At a Glance
Hurricane Elsa is speeding toward the Caribbean.
Elsa is expected to track through the Lesser Antilles Friday.
Its future regarding potential U.S. impact remains very uncertain next week.
Elsa has become the first hurricane on the 2021 Atlantic hurricane season as it approaches the Lesser Antilles. Hurricane Elsa will barrel into the Caribbean Friday, where warnings have been issued for the Windward Islands. Residents of the Caribbean and Florida should track the progress of Elsa closely through the holiday weekend.
The National Hurricane Center (NHC) said Elsa was centered about 40 mph miles west of Barbados as of Friday morning. A sustained wind of 74 mph and gust of 86 mph was measured on Barbados early Friday.
A hurricane warning has been issued for Barbados, St. Vincent, the Grenadines and St. Lucia. Hurricane conditions are occurring on Barbados and are expected in the warning area in the next few hours.
Tropical storm warnings have been issued for parts of the Windward Islands, where tropical storm force conditions (winds of at least 39 mph) are expected on Friday.
A tropical storm warning has also been issued for the southern coast of the Dominican Republic and portions of Haiti where tropical storm conditions are expected Saturday.
A hurricane watch has also been posted for the southern portion of Haiti. A hurricane watch means hurricane conditions are possible and are typically issued 48 hours before tropical storm force winds are expected to begin.
Tropical storm watches have been issued for Jamaica, meaning tropical storm conditions are possible here this weekend.
Elsa is tracking quickly westward at 28 mph. The quick forward speed should limit rainfall totals.
A storm surge will raise water levels by as much as 1 to 3 feet above normal tide levels in areas of onshore winds in the hurricane warning area in the Windward Islands and along the southern coast of Hispaniola.
The NHC says rainfall totals of 3 to 6 inches with isolated totals up to 10 inches are possible in the Windward and southern Leeward Islands Friday. This could lead to isolated flash flooding and mudslides. That said, the system’s fast forward speed will limit the heavy rain threat that might otherwise be greater.
Elsa will then move across the central and western Caribbean over the weekend. Puerto Rico, the Virgin Islands, Hispaniola, Jamaica and Cuba might see heavy rainfall and strong winds from this system during that time. Puerto Rico may receive 1 to 3 inches of rainfall with localized amounts of 5 inches Friday into Saturday.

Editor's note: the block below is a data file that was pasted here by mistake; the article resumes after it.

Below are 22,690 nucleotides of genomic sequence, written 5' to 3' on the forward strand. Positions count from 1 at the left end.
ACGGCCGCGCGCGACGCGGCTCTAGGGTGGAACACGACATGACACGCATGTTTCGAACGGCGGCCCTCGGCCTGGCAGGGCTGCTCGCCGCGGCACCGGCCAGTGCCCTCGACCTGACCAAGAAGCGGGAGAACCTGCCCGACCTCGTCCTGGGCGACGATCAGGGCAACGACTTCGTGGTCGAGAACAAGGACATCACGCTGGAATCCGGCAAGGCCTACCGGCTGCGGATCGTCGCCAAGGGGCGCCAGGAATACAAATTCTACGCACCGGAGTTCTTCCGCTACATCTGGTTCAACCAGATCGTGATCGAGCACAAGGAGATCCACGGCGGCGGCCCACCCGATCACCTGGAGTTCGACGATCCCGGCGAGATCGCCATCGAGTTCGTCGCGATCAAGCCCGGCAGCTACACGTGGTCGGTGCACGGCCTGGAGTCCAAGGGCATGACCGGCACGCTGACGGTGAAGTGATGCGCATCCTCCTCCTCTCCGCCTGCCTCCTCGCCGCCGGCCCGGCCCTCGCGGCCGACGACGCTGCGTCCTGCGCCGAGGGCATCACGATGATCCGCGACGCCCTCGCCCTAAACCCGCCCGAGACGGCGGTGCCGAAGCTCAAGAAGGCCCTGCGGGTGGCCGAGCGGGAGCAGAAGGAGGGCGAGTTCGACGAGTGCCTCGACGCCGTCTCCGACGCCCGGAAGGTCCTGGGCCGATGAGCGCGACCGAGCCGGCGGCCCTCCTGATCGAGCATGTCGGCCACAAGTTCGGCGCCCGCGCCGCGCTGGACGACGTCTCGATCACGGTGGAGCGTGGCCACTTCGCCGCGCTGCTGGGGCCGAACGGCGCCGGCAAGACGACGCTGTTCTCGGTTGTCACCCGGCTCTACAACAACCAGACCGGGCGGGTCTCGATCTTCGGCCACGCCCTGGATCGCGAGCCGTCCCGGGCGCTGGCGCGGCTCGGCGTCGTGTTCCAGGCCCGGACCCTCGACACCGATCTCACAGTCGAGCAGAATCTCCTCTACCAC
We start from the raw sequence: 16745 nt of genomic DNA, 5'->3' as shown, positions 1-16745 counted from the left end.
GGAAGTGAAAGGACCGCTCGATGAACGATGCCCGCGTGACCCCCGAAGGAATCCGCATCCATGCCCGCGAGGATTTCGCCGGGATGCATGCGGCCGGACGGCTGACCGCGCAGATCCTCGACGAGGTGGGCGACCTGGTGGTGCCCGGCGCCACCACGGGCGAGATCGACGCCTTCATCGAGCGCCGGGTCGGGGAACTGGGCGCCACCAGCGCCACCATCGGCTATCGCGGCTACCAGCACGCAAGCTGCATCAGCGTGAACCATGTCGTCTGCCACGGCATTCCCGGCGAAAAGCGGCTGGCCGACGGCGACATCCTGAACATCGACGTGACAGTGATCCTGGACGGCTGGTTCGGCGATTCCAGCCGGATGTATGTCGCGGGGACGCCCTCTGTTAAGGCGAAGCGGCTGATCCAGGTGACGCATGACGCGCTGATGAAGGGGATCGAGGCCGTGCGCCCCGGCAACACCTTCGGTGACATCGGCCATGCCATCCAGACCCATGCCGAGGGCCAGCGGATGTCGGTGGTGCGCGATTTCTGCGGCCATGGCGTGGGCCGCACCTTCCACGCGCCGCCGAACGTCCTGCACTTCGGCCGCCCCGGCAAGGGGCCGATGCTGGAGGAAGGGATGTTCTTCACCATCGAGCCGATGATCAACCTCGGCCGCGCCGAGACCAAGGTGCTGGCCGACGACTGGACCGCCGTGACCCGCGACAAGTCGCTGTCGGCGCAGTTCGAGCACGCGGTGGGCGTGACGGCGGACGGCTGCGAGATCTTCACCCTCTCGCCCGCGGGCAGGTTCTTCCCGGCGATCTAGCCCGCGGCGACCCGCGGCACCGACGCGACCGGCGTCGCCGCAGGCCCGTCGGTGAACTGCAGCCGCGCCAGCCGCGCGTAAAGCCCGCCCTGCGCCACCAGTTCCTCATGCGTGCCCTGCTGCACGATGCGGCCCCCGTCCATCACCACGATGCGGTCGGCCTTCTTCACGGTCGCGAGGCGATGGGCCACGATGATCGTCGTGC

As this system moves through or past Hispaniola, it could bring heavy rainfall and storm surge to the island. Up to a foot of rain could fall in southern Haiti, with much of the southern portions of the country picking up 4 to 8 inches.
Florida and the eastern Gulf of Mexico are included in the long-range forecast path from the NHC, however, it’s not certain what, if any, impacts it might bring to these areas early next week.
That’s because there are some important forecast factors yet to come into focus once this system tracks into the Caribbean that will influence its future.
One of those is how much land interaction with Hispaniola, Jamaica, and/or Cuba there will be to possibly weaken this system over the holiday weekend. Too much land interaction could disrupt Elsa enough and prevent it from staying intact past the Caribbean.
Elsa’s rather fast westward movement could also prevent it from strengthening too quickly in the near-term future as tracks into the Caribbean.
Another large uncertainty is when and how sharp the system is expected to reach the edge of the Bermuda High that is shoving Elsa westward. When Elsa reaches that edge, it will make a northwestward turn at some point later this weekend and early next week. A faster forward speed in the near-term will mean that this turn will also turn earlier.
The range of outcomes spans from a sooner, sharper northwest then north then northeast turn, recurving well off the Southeast coast to a much more gentle, subtle, late northwest turn into the Gulf of Mexico.
If Elsa tracks toward Florida, later Monday or Tuesday appears to be the earliest this system could impact parts of South Florida. Right now, Elsa is expected to increase the amount of thunderstorm activity in Florida during this time.
Check back to weather.com for updates over the next few days as the forecast uncertainty is narrowed down.
Earliest Forming Fifth Named Storm
Elsa is the earliest forming fifth named Atlantic storm on record in the satellite era (since 1966). The old record was held by Edouard, which developed a year ago on the evening of July 5.
The name Elsa is new to the list of rotating names being used this season. This year’s list was last used in 2015, but Erika was the “E” storm that year.
Erika was retired after it caused deadly and destructive flooding in the Caribbean Island of Dominica. Elsa replaced it.